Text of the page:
Grappling With Questions

There are a lot of questions that a person can ask themselves in the course of a day and it's interesting how simple so many of them can be. Generally these queries will be in the form of a closed question and resulting in a Yes/No response. These sorts of questions are easy and require very little cognition. Would I like another cup of coffee? Should I have another cookie? Is it too early to take Nozomi out for another walk in the park? These are easy. Over the last couple of months, though, I've been finding myself thinking about some of the more philosophical questions that can have a person debating themselves for days. A lot of these would likely be good topics to write about as the act of assembling the ideas into a cohesive structure would help me better understand the matter, while potentially providing others with a perspective similar or different to their own. The problem with this, however, is that the subjects are often too complicated for me to fully think through. I don't know enough of the surrounding context to reach a complete, wholly consistent solution.

Take the sixth Commandment, לֹא תִּרְצָח (You shall not murder), as an example. This moral imperative to not engage in the unlawful killing of another human is very straightforward and easy to understand. We have the right to kill in self-defence if absolutely necessary. We have the right to kill as a form of capital punishment if absolutely necessary1. We do not have the right to end the life of another person outside of these two conditions2. This essential rule is incredibly cut and dry and, interestingly enough, most of us never think to break it … even if we're a non-practicing member of an Abrahamic faith, Pastafarianist, or atheist.

But why?

Why would an atheist find murder, defined as an unlawful killing, immoral? Where does an atheist get their morals and guiding principles from? What makes one thing good and another thing evil? Personal opinion? Federal laws? Something else?

This isn't to say that a person who does not abide by a religious text cannot be good. There are billions of good people around the globe. Not every person is going to have the same set of beliefs or morals, yet all of them will likely agree that murder is wrong.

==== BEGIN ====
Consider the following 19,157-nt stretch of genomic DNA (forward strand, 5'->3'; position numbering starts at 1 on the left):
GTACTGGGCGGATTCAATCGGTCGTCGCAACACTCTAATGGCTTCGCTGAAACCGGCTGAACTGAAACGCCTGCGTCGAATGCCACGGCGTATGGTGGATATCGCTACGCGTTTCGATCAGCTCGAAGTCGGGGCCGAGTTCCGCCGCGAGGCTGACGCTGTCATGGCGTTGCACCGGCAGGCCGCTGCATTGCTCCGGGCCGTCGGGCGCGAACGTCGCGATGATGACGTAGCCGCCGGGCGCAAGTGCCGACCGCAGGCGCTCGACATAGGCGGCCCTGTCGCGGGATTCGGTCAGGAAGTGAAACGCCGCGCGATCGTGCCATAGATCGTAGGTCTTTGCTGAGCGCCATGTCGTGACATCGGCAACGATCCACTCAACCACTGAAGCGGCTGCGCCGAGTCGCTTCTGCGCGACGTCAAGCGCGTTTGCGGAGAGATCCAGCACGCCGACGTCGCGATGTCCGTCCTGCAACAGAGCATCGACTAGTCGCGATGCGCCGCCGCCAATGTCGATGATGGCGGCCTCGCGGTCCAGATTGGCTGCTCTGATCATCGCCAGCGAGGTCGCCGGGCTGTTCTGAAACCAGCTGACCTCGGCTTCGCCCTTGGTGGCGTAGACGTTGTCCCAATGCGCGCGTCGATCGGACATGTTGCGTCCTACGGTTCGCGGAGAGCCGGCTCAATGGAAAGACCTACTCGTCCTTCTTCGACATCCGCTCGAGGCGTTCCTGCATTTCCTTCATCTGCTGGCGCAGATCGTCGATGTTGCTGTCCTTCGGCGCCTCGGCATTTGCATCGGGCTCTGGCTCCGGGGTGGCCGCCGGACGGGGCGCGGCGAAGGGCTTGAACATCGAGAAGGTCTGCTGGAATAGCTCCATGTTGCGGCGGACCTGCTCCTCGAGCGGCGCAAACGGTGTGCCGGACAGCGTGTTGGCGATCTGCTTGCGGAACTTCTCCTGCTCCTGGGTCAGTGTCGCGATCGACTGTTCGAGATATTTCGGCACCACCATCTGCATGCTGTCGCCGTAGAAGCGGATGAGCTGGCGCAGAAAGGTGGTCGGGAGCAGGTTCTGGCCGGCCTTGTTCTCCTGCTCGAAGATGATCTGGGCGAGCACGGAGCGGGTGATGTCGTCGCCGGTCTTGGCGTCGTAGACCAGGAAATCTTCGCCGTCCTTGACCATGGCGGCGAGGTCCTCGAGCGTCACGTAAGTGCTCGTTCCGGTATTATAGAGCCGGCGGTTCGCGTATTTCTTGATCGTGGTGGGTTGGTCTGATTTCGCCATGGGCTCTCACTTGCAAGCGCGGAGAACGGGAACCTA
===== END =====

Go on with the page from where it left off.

So the question still stands. Why?

Do unto others as you would have done unto you? So if you don't murder me (or the people I care about), I won't murder you? This answer seems incomplete if not overly simplistic. What happens in the event a family member is murdered? Or two people? Or an entire branch of the family tree? Is it then okay to engage in some extra-judicial vengeance?

If there is no God, there is no punishment beyond that issued by society. Murder can then be considered "acceptable so long as you're not caught", sort of like speeding in a school zone, taking too many ketchup packets from McDonald's, or lying on a tax form.

But this is part of the problem I've run into when trying to weigh what's written in the ancient texts with a morally atheistic lifestyle. My arguments, which I will be the first to admit have been simplified for the sake of this post, are not deep enough on either position because I have simply not fully thought through the issues and quandaries that exist. One side requires faith and a belief that God provided humanity with a set of morals to follow and, because God is good3, the morals must also be good. The other requires a solid foundation of clear definitions for right and wrong based on emperical evidence compiled over our lifetime — or the lifetimes of others — and codified in a manner where morals can emerge free from the top-down, holier-than-thou format of a structured theology. The argument for a "Universal morality" is not convincing as morality cannot be any more universal than "common sense".

A person can read every book from authors like Richard Dawkins, Sam Harris, Kerry Wendell Thornley, and even Bobby Henderson, and still not have the answers they seek for where morals come from if not from a theological foundation. This would mean that, even if a person were to say they did not believe in God, they would be living by many of the core principles attributed to God.

So, try as I might, topics like this tend not to get published because I lack the cognitive sophistication and historical contexts required to approach the subjects with any sort of cohesive clarity.


  1. Leviticus 24 states: A murderer must be put to death

  2. This is where a lot of the arguments against abortion, right-to-die, and mercy-killing stem from.

  3. This was another topic I've tried to write about countless times over the years. If God is good, then why is there so much pain, suffering, and outright malevolence in the world? "Because there is no God" is a shallow and unfulfilling answer as it raises several hundred follow-up questions, each with their own answers weakened by degrees of incompleteness.